new gas fields, which S&P expects to partly compensate for
declining oil production at existing fields.  In 2018, the major
Shah Deniz II field in the Caspian Sea, which will bring gas from
Azerbaijan to Europe, is expected to come on stream.

Gas will be transported via the Trans-Anatolian (TANAP) and
Trans-Adriatic (TAP) pipelines.  S&P understands that this gas
project remains on track and the construction of TAP and TANAP
started as planned last year.  Heavy investments in the run-up to
the launch of the field should return the Azerbaijani economy to
real positive growth by early 2017.

The weaker terms of trade have also pressured Azerbaijan's fiscal
position.  As a result, following more than a decade of general
government surpluses, the government reported a fiscal deficit of
about 5% of GDP last year (when calculating the general
government balance, S&P consolidates the state budget revenues
and expenditures with those of the social protection fund and

However, this figure excludes government borrowing in relation to
projects financed externally. Including these expenditures, the
deficit amounted to about 7% of GDP.

"We also now forecast deficits averaging close to 2% of GDP over
2016-2018.  This contrasts with the 2% of GDP surpluses we
previously expected for the same period.  Moreover, we see
downside risks to our revised projections.  In particular, the
government could find it challenging to keep spending under
control while maintaining social peace.  For instance, the manat
devaluation at the end of last year has eased fiscal pressures
from the oil price decline, but this effect will somewhat fade as
the government increases certain social spending to ameliorate
the decline in living standards," S&P said.

Even though S&P views Azerbaijan's contingent liabilities as
limited, as S&P's criteria defines the term, S&P also sees fiscal
and balance-of-payment risks from ailing public sector financial
and nonfinancial enterprises.  In S&P's view, a number of public
entities could require government support to meet their external
debt commitments.

S&P anticipates that the manat devaluation will also hurt the
asset quality of Azerbaijan's banks.  In particular, the
aggregate banking system has a sizable portfolio of foreign
currency loans to local residents with no underlying foreign
exchange earnings. S&P anticipates a material increase in
nonperforming loans, weakening the banking system's capital
buffers.  This in turn could have implications for the
government's fiscal position in a downside scenario should the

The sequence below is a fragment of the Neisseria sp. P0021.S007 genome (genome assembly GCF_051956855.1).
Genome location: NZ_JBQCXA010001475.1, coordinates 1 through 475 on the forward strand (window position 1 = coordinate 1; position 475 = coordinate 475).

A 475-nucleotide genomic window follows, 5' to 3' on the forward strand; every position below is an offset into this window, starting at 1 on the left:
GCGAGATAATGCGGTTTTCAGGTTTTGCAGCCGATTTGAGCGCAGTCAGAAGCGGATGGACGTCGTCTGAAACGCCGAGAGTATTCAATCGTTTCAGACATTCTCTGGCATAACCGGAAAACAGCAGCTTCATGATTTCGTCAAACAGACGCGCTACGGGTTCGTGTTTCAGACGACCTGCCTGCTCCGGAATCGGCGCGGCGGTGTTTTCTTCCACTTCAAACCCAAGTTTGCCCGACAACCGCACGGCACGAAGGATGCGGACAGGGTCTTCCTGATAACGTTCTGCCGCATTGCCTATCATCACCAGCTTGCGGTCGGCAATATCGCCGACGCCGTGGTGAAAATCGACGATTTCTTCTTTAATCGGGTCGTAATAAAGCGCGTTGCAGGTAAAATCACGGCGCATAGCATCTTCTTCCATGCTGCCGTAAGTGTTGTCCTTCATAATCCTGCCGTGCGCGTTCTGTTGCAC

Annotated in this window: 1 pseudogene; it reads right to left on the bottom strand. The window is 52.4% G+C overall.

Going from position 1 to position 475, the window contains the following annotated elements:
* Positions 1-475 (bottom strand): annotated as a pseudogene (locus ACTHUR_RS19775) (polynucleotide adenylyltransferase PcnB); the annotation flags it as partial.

sovereign step in to provide support.

"Although Azerbaijan's fiscal position has weakened, it still
remains strong.  It is largely supported by the sovereign oil
fund, SOFAZ, whose assets are mostly invested abroad.  SOFAZ
assets increased to about 100% of GDP last year owing to the
effect of manat devaluation.  That said, SOFAZ assets expressed
in U.S. dollars are on a downward trend:  They have already
declined from $37 billion in 2014 to under $34 billion at the end
of last year.  We anticipate they will drop further, to below $31
billion by 2017, based on our current oil price projections," S&P

Substantial SOFAZ assets also underpin Azerbaijan's strong
external position: S&P estimates that the country's net external
asset position peaked at about 70% of GDP as of end-2015.  That
said, Azerbaijan does not publish official International
Investment Position statistics and S&P believes its estimates
could understate external risks.

Following a decade of strong current account surpluses of more
than 20% of GDP on average, Azerbaijan's current account surplus
declined to an estimated 0.3%of GDP last year.  Even with oil
prices now being significantly lower, S&P do not expect the
current account to go into deficit given that the consumption
decline will lead to a sharp contraction in imports this year.
S&P expects the current account surplus will gradually recuperate
toward the end of S&P's four year forecast horizon, especially as
gas exports from the new Shah Deniz II field begin.  The
surpluses will remain much smaller than previously, even as the
gas exports kick in, because of depletion in existing oilfields
and profit repatriation to the foreign partners in the new gas

"We continue to view Azerbaijan as having low monetary policy
effectiveness.  Even though the CBA abandoned the manat's peg to
a basket of dollars and euros at the end of last year, we are yet
to see if this will materially improve the sovereign's monetary
flexibility.  We estimate that, following the December 2015
currency devaluation, resident deposit dollarization has risen to
about 80%, which severely limits the CBA's attempts to influence
domestic monetary conditions.  The CBA is also reluctant to use
policy rates to defend its external position: Even though the
local currency has tumbled, the central bank's key refinancing
rate has remained flat at 3% since mid-2015," S&P said.

In S&P's view, a fully floating exchange rate would help
safeguard CBA's reserves, which have declined by two-thirds since
mid-2014. However, the latest government decisions--to introduce
limits on foreign currency exchange and an "exit tax" of 20% on
foreign investments--suggest that the authorities still want to